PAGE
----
“lt must be pointed out that the directions given by this circular were regarding the steps to be taken by the ITO when dealing with the assessment of a firm and also the assessment of the individual cases of the partners of the firm. But the reasoning which went into this circular and the directions of the Board was that the provisions of the 1922 Act were on the same lines as the provisions of the 1961 Act. At the time when the Board issued this circular, the 1961 Act was already on the statute book and had been in force since 1st April, 1962. It was in the context of the 1961 Act, that the Board directed the ITOs to follow the particular procedure mentioned in the Board’s circular so as to avoid any complications and so as to see to it that an unregistered firm would not escape assessment as an unregistered firm because one of the partners of the unregistered firm had been assessed in his individual capacity because of the inclusion in his assessable income of the share from the profits of that unregistered firm. The position regarding the effect of the circular of the CBDT has been considered by several decisions of the Supreme Court and of this High Court and in Rajan Ramkrishna v. CWT  127 ITR 1 (Guj.), the decisions of the Supreme Court in Navnit Lal C. Javeri v. K.K. Sen, AAC  56 ITR 198 at page 203 and in Ellerman Lines Ltd. v. CIT  82 ITR 913, along with decisions of other High Courts were considered and it was pointed out that according to the Supreme Court’s decision in Ellerman Lines’case  82 ITR 913, even if there was deviation from the provisions of law in force and the circulars deviated from the legal position, the circulars were required to be followed by ITOs since the circulars were benevolent circulars which would go to the assistance of the assessee.
Applying the principles laid down by the Supreme Court in Ellerman Lines’ case  82 ITR 913, it is clear that even if in the case of the circular of August 24,1966, referred to above, there was a deviation from the correct legal position on the part of the CBDT in stating that the provisions of the Act of 1961 were on the same lines as the provisions of the Act of 1922 and even if that deviation from the law was there when it was stated that the decision of the Supreme Court in Murlidhar Jhawar’s case  60 ITR 95 (SC) would apply equally to assessments made under the I.T. Act, 1961, that statement in the Board’s circular would be binding on all officers functioning under the Act....” (pp.752,753)
explained in - In CIT v. V.H. Sheth  148 ITR 169 (Bom.), the abovesaid circular letter was explained with the following observations :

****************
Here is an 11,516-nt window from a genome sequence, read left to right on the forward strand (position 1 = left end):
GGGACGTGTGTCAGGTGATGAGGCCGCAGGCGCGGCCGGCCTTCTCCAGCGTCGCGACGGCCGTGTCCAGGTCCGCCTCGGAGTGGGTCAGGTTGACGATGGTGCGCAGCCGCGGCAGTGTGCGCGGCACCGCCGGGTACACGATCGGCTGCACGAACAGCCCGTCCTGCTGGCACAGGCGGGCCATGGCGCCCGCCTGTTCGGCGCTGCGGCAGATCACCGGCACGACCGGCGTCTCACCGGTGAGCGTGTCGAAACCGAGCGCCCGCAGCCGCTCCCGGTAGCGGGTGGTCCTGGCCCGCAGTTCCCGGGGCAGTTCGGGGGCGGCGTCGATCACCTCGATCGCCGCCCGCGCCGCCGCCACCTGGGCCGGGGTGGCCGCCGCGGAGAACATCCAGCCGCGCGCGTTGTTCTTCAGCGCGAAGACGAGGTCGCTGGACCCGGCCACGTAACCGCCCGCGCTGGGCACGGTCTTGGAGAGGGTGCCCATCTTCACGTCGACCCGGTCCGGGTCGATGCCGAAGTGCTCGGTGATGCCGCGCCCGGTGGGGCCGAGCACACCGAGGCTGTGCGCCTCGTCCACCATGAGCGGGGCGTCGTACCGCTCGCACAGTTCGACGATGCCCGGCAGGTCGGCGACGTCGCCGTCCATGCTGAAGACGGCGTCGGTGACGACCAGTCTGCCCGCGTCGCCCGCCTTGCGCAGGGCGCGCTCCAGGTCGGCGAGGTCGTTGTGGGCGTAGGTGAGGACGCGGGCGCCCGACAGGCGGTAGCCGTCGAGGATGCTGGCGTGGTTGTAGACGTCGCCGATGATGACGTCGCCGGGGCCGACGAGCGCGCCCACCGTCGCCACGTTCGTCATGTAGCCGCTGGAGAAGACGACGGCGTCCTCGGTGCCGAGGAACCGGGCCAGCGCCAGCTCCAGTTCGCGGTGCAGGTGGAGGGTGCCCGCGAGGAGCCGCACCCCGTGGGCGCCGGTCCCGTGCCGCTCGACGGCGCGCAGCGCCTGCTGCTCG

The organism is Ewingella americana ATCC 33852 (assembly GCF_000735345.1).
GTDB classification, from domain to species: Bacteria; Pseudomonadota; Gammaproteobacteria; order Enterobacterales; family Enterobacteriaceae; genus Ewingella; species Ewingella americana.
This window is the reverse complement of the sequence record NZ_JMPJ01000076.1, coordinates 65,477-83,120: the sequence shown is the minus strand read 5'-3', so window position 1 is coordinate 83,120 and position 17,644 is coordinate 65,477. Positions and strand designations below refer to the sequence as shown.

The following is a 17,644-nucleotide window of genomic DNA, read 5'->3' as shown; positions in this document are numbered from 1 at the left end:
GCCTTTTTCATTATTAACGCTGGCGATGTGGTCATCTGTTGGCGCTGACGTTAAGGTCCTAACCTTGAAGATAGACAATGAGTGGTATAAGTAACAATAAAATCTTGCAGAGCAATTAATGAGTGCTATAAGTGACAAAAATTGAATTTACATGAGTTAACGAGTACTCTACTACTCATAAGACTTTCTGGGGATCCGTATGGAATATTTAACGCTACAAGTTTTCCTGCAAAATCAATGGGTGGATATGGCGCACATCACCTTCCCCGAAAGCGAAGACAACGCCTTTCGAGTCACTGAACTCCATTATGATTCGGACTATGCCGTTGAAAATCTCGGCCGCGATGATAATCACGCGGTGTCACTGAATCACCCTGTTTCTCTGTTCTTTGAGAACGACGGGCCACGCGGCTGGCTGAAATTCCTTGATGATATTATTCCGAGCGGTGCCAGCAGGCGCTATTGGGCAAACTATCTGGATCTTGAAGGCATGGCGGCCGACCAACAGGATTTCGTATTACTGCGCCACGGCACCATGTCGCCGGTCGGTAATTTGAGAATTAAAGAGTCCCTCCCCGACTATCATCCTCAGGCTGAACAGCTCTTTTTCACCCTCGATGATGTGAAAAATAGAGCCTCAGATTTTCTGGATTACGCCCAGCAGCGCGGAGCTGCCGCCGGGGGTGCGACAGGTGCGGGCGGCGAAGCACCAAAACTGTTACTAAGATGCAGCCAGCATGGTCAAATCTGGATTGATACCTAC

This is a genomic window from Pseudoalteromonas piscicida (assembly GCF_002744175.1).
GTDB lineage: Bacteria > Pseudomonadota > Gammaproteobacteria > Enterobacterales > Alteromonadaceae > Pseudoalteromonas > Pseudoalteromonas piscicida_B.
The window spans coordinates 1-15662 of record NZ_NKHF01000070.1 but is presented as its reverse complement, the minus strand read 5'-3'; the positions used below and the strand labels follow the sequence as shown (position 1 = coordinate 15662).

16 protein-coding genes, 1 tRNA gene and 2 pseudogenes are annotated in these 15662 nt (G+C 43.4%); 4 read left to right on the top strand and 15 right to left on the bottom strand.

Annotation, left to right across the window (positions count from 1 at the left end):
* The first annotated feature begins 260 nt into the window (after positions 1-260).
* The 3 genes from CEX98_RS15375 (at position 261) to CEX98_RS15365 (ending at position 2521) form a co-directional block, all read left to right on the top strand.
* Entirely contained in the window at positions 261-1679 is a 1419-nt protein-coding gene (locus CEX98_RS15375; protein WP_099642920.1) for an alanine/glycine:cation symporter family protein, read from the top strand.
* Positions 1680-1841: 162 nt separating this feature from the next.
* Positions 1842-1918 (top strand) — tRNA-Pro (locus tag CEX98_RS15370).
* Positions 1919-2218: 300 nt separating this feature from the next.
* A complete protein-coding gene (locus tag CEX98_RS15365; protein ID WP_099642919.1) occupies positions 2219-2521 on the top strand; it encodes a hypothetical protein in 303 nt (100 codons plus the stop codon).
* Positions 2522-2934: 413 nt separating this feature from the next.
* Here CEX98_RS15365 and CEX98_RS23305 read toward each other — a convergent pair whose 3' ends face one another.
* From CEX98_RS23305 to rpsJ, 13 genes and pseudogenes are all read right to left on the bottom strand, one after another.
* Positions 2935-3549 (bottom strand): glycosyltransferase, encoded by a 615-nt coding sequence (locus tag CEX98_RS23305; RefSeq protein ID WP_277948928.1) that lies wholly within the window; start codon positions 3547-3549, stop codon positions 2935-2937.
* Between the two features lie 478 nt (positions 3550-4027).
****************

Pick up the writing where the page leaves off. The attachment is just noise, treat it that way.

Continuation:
“. . . As per the circular of the Central Board of Direct Taxes issued on August 24,1966, and set out in the judgment of the Gujarat High Court in Laxmichand Hirjibhai v. CIT  128 ITR 747, at page 751, the effect of the decision of the Supreme Court in CIT v. Murlidhar Jhawar and Purna Ginning & Pressing Factory  60 ITR 95, is that once the ITO assesses directly an assessee on his share of income from an association of persons or firm, it is not open to him to assess the same income again in the hands of the association of persons or firm. In other words, once the assessment of a partner or a member of an association has been made by taxing directly his proportionate share from the firm or association, the ITO is precluded from assessing the firm in the status of an unregistered firm or an association of persons. The circular clarifies that although the Supreme Court’s aforesaid decision is under the 1922 Act, the Board is advised that it will equally apply to assessments made under the 1961 Act.
This circular set out in the above paragraph is binding on the I.T. Department as per the decisions of the Supreme Court in the cases of Navnit Lal C. Javeri v. K.K. Sen AAC of I. T.  56 ITR 198 and Ellerman Lines Ltd. v. CIT  82 ITR 913 . . . .” (pp. 170-171)
explained in - In Smt. K. Bhoomiamma v. CIT  194 ITR 723 (Kar.), the abovesaid circular letter was explained with the following observations :
“In the case before the Gujarat High Court [Laxmichand Hirjibhai v. CIT  128 ITR 747], the assessing authority sought to ignore the circular while the assessee insisted that the circular was bound to be followed by the Income-tax Officer. The court was concerned only with this question and not with whether the assessee was also bound by the circular. The circular, in no way, specifically states that, under section 4 of the 1961 Act, there is an option vested in the Income-tax Officer to assess the firm or its members. Similarly, the circular in no way, states that, under section 4, the Income-tax Officer has the option to assess the individual members or the association of persons. It simply states that the other entity shall not be charged to tax; in fact, the circular is confined to cases of firms and their partners; it does not refer to associations of persons.